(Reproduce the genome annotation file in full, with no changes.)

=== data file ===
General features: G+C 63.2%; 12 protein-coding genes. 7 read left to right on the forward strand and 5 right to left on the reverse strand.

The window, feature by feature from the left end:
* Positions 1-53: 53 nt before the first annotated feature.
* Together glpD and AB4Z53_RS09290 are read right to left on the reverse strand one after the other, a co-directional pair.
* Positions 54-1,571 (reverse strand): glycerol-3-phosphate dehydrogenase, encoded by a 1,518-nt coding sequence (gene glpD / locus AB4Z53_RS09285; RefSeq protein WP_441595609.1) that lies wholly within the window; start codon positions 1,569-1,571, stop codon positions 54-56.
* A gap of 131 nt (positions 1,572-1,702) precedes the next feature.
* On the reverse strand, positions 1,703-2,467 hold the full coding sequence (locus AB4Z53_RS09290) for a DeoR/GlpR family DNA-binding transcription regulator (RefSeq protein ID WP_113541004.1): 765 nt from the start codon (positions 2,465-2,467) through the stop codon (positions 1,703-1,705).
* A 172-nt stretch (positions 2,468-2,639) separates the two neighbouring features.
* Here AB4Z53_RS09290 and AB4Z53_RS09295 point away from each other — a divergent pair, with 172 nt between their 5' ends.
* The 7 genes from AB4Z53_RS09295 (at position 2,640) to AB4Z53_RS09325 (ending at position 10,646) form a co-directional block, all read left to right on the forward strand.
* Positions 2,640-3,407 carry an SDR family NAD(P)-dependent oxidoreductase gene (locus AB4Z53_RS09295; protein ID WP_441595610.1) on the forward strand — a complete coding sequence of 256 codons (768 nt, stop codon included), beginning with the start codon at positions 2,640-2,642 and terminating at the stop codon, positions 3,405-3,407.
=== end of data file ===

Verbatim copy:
General features: G+C 63.2%; 12 protein-coding genes. 7 read left to right on the forward strand and 5 right to left on the reverse strand.

The window, feature by feature from the left end:
* Positions 1-53: 53 nt before the first annotated feature.
* Together glpD and AB4Z53_RS09290 are read right to left on the reverse strand one after the other, a co-directional pair.
* Positions 54-1,571 (reverse strand): glycerol-3-phosphate dehydrogenase, encoded by a 1,518-nt coding sequence (gene glpD / locus AB4Z53_RS09285; RefSeq protein WP_441595609.1) that lies wholly within the window; start codon positions 1,569-1,571, stop codon positions 54-56.
* A gap of 131 nt (positions 1,572-1,702) precedes the next feature.
* On the reverse strand, positions 1,703-2,467 hold the full coding sequence (locus AB4Z53_RS09290) for a DeoR/GlpR family DNA-binding transcription regulator (RefSeq protein ID WP_113541004.1): 765 nt from the start codon (positions 2,465-2,467) through the stop codon (positions 1,703-1,705).
* A 172-nt stretch (positions 2,468-2,639) separates the two neighbouring features.
* Here AB4Z53_RS09290 and AB4Z53_RS09295 point away from each other — a divergent pair, with 172 nt between their 5' ends.
* The 7 genes from AB4Z53_RS09295 (at position 2,640) to AB4Z53_RS09325 (ending at position 10,646) form a co-directional block, all read left to right on the forward strand.
* Positions 2,640-3,407 carry an SDR family NAD(P)-dependent oxidoreductase gene (locus AB4Z53_RS09295; protein ID WP_441595610.1) on the forward strand — a complete coding sequence of 256 codons (768 nt, stop codon included), beginning with the start codon at positions 2,640-2,642 and terminating at the stop codon, positions 3,405-3,407.